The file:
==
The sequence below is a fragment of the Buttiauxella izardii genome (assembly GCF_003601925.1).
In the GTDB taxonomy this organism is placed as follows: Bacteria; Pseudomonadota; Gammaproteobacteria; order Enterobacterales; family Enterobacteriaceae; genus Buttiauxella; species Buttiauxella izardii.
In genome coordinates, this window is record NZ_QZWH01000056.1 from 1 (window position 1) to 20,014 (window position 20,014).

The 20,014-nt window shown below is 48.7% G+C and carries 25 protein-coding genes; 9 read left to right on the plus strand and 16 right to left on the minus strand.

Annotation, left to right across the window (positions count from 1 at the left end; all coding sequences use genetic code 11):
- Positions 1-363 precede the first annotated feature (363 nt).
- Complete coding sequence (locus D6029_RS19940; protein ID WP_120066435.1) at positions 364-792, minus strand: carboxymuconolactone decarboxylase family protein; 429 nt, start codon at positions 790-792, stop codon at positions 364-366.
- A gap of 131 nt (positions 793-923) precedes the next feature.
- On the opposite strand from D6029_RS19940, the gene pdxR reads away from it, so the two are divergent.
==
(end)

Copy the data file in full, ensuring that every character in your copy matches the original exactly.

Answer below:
The sequence below is a fragment of the Buttiauxella izardii genome (assembly GCF_003601925.1).
In the GTDB taxonomy this organism is placed as follows: Bacteria; Pseudomonadota; Gammaproteobacteria; order Enterobacterales; family Enterobacteriaceae; genus Buttiauxella; species Buttiauxella izardii.
In genome coordinates, this window is record NZ_QZWH01000056.1 from 1 (window position 1) to 20,014 (window position 20,014).

The 20,014-nt window shown below is 48.7% G+C and carries 25 protein-coding genes; 9 read left to right on the plus strand and 16 right to left on the minus strand.

Annotation, left to right across the window (positions count from 1 at the left end; all coding sequences use genetic code 11):
- Positions 1-363 precede the first annotated feature (363 nt).
- Complete coding sequence (locus D6029_RS19940; protein ID WP_120066435.1) at positions 364-792, minus strand: carboxymuconolactone decarboxylase family protein; 429 nt, start codon at positions 790-792, stop codon at positions 364-366.
- A gap of 131 nt (positions 793-923) precedes the next feature.
- On the opposite strand from D6029_RS19940, the gene pdxR reads away from it, so the two are divergent.